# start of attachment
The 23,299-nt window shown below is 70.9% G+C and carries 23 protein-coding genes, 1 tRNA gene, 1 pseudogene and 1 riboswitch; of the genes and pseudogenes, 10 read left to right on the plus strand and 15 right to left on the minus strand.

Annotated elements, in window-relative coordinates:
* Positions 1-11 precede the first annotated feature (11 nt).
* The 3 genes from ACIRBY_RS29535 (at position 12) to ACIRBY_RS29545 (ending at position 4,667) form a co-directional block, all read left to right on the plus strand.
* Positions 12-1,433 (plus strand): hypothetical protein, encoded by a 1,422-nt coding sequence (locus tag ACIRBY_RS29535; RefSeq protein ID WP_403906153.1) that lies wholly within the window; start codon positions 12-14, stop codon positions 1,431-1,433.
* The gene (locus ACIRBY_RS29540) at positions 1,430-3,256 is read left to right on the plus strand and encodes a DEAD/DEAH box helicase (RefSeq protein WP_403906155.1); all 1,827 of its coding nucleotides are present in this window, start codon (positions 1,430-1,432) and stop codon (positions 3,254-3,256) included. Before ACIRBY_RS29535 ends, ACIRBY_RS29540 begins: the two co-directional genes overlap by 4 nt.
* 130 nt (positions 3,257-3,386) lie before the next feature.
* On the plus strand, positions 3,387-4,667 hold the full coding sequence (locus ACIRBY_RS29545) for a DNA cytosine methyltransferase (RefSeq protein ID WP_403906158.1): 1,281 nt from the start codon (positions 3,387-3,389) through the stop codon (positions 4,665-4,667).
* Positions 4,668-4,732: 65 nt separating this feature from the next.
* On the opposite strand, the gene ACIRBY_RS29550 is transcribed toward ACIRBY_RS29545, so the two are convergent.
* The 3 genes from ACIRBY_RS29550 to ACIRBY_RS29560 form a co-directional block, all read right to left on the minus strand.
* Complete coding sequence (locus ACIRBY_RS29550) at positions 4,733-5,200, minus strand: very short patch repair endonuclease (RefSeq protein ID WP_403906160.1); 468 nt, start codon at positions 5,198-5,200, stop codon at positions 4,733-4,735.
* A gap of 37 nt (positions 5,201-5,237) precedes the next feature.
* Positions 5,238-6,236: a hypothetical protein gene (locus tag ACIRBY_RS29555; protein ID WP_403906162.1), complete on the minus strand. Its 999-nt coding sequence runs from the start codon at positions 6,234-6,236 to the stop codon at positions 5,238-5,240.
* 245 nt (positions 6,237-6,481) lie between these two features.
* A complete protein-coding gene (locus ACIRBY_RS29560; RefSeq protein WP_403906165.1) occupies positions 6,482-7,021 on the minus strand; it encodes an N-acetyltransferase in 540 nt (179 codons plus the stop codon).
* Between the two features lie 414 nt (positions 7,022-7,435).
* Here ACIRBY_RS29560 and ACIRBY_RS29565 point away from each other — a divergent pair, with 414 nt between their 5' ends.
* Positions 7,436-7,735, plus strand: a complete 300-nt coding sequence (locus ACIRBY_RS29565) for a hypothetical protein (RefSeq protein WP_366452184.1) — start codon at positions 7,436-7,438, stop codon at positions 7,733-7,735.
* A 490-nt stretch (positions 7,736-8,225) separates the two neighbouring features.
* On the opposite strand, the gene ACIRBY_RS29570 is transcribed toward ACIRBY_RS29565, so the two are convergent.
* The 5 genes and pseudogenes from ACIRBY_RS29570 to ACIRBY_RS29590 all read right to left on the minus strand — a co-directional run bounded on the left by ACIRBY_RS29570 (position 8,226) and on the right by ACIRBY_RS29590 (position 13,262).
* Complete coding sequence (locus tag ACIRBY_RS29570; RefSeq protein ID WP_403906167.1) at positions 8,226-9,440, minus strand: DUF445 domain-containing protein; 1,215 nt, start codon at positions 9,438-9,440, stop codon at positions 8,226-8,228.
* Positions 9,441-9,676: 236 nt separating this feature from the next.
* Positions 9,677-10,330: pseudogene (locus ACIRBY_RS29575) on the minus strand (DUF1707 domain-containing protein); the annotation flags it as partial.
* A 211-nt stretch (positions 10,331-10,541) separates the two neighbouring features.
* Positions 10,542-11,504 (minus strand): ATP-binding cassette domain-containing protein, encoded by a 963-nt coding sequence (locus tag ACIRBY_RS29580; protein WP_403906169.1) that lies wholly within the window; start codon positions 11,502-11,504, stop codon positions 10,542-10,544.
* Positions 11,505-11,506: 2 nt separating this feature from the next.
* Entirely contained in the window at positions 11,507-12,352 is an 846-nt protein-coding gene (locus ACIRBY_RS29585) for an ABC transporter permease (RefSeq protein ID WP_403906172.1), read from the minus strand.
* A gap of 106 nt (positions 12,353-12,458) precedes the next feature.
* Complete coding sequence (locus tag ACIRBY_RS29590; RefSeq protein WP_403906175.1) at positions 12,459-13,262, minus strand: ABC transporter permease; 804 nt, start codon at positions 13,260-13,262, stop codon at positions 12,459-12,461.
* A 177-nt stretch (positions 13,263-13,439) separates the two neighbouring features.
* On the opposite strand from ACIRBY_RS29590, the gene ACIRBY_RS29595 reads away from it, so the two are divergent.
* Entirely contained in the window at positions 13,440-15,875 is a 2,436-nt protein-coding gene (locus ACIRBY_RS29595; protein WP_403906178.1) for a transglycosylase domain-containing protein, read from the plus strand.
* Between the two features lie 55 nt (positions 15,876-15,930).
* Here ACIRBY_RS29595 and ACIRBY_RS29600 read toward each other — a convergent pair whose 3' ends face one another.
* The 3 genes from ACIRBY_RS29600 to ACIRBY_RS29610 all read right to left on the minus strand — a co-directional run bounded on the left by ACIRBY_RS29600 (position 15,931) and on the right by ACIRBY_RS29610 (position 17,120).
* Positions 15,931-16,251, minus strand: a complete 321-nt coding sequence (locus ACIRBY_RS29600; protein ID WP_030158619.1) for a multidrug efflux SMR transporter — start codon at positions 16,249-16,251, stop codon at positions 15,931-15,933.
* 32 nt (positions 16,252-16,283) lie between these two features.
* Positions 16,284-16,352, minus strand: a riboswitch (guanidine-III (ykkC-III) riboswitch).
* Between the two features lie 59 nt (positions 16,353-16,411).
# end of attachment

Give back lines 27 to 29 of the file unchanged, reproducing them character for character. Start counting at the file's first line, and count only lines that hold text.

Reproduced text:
* Positions 10,542-11,504 (minus strand): ATP-binding cassette domain-containing protein, encoded by a 963-nt coding sequence (locus tag ACIRBY_RS29580; protein WP_403906169.1) that lies wholly within the window; start codon positions 11,502-11,504, stop codon positions 10,542-10,544.
* Positions 11,505-11,506: 2 nt separating this feature from the next.
* Entirely contained in the window at positions 11,507-12,352 is an 846-nt protein-coding gene (locus ACIRBY_RS29585) for an ABC transporter permease (RefSeq protein ID WP_403906172.1), read from the minus strand.